The Genetic Basis of Type 2 Diabetes in Hispanics and Latin Americans: Challenges and Opportunities

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The Genetic Basis of Type 2 Diabetes in Hispanics and Latin Americans: Challenges and Opportunities

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Title: The Genetic Basis of Type 2 Diabetes in Hispanics and Latin Americans: Challenges and Opportunities
Author: Mercader, Josep M.; Florez, Jose C.

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Citation: Mercader, Josep M., and Jose C. Florez. 2017. “The Genetic Basis of Type 2 Diabetes in Hispanics and Latin Americans: Challenges and Opportunities.” Frontiers in Public Health 5 (1): 329. doi:10.3389/fpubh.2017.00329. http://dx.doi.org/10.3389/fpubh.2017.00329.
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Abstract: Type 2 diabetes (T2D) affects 415 million people worldwide, and has a much higher prevalence in Hispanics (16.9%), compared to non-Hispanic whites (10.2%). Genome-wide association studies and whole-genome and whole-exome sequencing studies have discovered more than 100 genetic regions associated with modified risk for T2D. However, the identified genetic factors explain a very small fraction of the estimated heritability. Until recently, little attention has been put in studying other non European populations that suffer from a higher burden of T2D, such as Hispanics/Latinos. In the past few years, genetic studies in Hispanic populations have started to provide new insights into the genetic architecture of T2D in this ancestry group. Of note, several genetic variants that are absent or very rare in non-Hispanic populations but more common in Hispanics have shown from moderate to strong association with T2D and have provided new insights into the biology of T2D, which may be ultimately useful for developing novel therapeutic strategies applicable to all populations. Studying diverse populations can also improve the ability to find the causal variants in known T2D loci by a multi-ancestry fine-mapping approach, which leverages the different patterns of linkage disequilibrium between the causal and the ascertained genetic variants. In this mini-review, we summarize the main genetic findings discovered in Hispanics and discuss the limitations and challenges of performing genetic studies in these populations. Finally, we present possible next steps to make studies in Latino populations more valuable in providing a deeper understanding of T2D and anticipate their future application to the development of predictive and preventive medicine and personalized therapies.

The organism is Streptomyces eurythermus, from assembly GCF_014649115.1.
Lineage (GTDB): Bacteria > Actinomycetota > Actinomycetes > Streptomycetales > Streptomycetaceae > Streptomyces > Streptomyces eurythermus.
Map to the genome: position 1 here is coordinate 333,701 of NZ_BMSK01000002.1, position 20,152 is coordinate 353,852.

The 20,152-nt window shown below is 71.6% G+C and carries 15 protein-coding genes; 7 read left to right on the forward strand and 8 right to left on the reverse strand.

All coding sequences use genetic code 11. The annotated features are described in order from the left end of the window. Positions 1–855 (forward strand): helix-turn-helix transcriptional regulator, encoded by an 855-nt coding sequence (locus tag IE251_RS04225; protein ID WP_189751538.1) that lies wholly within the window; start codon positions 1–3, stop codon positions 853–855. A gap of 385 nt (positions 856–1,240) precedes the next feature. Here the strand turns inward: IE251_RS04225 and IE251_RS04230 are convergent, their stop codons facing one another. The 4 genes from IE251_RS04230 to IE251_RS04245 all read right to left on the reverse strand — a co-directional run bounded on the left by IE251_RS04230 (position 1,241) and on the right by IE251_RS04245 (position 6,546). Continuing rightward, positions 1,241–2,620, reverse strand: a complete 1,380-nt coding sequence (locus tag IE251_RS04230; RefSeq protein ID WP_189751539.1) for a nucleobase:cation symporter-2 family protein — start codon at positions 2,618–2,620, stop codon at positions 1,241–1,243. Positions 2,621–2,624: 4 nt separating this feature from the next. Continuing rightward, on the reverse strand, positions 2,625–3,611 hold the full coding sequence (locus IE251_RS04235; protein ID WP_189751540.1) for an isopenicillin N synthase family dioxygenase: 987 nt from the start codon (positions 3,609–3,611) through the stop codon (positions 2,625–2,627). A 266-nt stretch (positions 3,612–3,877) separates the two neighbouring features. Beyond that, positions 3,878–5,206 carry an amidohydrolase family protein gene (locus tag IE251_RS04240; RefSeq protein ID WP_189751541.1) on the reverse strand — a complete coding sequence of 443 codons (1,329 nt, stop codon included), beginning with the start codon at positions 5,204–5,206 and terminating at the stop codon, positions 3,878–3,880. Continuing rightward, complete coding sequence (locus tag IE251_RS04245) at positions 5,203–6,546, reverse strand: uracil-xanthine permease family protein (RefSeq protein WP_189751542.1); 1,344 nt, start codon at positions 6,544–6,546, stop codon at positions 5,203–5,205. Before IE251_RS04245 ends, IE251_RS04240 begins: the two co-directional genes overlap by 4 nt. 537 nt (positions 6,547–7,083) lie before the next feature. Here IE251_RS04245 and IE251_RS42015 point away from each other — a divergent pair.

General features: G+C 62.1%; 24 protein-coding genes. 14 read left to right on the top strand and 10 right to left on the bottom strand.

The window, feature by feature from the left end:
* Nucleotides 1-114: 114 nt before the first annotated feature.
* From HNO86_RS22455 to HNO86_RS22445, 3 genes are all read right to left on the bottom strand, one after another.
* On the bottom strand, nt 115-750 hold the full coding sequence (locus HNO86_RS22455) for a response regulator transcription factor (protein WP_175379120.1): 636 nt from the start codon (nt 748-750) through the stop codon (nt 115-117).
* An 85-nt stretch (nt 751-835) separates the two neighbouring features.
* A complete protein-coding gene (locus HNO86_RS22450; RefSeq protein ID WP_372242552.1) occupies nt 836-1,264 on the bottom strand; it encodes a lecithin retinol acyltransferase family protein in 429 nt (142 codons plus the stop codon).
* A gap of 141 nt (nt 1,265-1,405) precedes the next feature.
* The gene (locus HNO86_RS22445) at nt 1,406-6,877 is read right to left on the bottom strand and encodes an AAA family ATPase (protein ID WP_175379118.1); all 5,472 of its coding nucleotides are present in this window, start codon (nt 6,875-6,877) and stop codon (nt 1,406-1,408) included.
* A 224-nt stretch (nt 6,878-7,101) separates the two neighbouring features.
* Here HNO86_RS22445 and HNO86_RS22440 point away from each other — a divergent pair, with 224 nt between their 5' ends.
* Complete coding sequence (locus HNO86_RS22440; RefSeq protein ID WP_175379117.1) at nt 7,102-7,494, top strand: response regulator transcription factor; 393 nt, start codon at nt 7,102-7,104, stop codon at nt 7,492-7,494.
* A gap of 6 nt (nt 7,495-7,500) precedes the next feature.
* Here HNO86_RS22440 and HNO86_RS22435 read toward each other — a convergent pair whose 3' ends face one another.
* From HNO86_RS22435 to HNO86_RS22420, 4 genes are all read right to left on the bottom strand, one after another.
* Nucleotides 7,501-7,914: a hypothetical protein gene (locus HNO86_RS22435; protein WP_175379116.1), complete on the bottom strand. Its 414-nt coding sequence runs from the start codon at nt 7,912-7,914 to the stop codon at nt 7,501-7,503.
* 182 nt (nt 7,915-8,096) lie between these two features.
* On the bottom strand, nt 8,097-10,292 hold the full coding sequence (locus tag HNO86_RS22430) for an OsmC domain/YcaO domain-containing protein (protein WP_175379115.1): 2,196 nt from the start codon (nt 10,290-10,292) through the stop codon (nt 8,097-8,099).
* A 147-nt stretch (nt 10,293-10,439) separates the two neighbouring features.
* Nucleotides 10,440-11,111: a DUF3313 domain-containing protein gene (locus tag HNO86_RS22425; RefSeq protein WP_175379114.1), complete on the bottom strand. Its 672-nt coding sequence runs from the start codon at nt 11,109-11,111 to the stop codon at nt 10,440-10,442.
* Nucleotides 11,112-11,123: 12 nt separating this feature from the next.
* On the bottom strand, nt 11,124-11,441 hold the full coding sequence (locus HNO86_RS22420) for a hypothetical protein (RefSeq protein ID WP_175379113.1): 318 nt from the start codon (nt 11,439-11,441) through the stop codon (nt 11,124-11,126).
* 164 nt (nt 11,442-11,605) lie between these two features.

Published Version: doi:10.3389/fpubh.2017.00329
Other Sources: http://www.ncbi.nlm.nih.gov/pmc/articles/PMC5763127/pdf/
Terms of Use: This article is made available under the terms and conditions applicable to Other Posted Material, as set forth at http://nrs.harvard.edu/urn-3:HUL.InstRepos:dash.current.terms-of-use#LAA
Citable link to this page: http://nrs.harvard.edu/urn-3:HUL.InstRepos:34868923
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